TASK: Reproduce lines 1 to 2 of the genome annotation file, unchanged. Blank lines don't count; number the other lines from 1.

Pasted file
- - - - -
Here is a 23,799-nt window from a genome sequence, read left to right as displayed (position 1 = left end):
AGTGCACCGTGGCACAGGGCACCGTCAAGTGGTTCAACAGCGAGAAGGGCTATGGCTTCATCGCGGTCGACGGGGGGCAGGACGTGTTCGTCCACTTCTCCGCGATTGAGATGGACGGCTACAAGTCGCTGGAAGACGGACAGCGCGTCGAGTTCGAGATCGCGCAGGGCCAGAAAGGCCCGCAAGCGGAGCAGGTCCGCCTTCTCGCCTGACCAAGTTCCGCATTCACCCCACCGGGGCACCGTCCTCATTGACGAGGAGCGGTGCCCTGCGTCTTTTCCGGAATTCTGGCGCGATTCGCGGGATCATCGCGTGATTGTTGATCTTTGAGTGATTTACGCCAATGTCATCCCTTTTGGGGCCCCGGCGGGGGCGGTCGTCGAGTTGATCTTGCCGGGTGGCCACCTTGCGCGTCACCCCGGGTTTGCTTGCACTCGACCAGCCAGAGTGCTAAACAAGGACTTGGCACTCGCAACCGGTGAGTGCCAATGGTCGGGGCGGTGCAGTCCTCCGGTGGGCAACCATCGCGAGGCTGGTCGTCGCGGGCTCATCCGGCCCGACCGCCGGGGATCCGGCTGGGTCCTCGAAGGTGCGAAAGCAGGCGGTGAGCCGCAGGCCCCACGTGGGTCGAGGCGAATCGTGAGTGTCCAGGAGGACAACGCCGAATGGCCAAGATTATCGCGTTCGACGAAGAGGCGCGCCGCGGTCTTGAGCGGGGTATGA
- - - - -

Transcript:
Here is a 23,799-nt window from a genome sequence, read left to right as displayed (position 1 = left end):
AGTGCACCGTGGCACAGGGCACCGTCAAGTGGTTCAACAGCGAGAAGGGCTATGGCTTCATCGCGGTCGACGGGGGGCAGGACGTGTTCGTCCACTTCTCCGCGATTGAGATGGACGGCTACAAGTCGCTGGAAGACGGACAGCGCGTCGAGTTCGAGATCGCGCAGGGCCAGAAAGGCCCGCAAGCGGAGCAGGTCCGCCTTCTCGCCTGACCAAGTTCCGCATTCACCCCACCGGGGCACCGTCCTCATTGACGAGGAGCGGTGCCCTGCGTCTTTTCCGGAATTCTGGCGCGATTCGCGGGATCATCGCGTGATTGTTGATCTTTGAGTGATTTACGCCAATGTCATCCCTTTTGGGGCCCCGGCGGGGGCGGTCGTCGAGTTGATCTTGCCGGGTGGCCACCTTGCGCGTCACCCCGGGTTTGCTTGCACTCGACCAGCCAGAGTGCTAAACAAGGACTTGGCACTCGCAACCGGTGAGTGCCAATGGTCGGGGCGGTGCAGTCCTCCGGTGGGCAACCATCGCGAGGCTGGTCGTCGCGGGCTCATCCGGCCCGACCGCCGGGGATCCGGCTGGGTCCTCGAAGGTGCGAAAGCAGGCGGTGAGCCGCAGGCCCCACGTGGGTCGAGGCGAATCGTGAGTGTCCAGGAGGACAACGCCGAATGGCCAAGATTATCGCGTTCGACGAAGAGGCGCGCCGCGGTCTTGAGCGGGGTATGA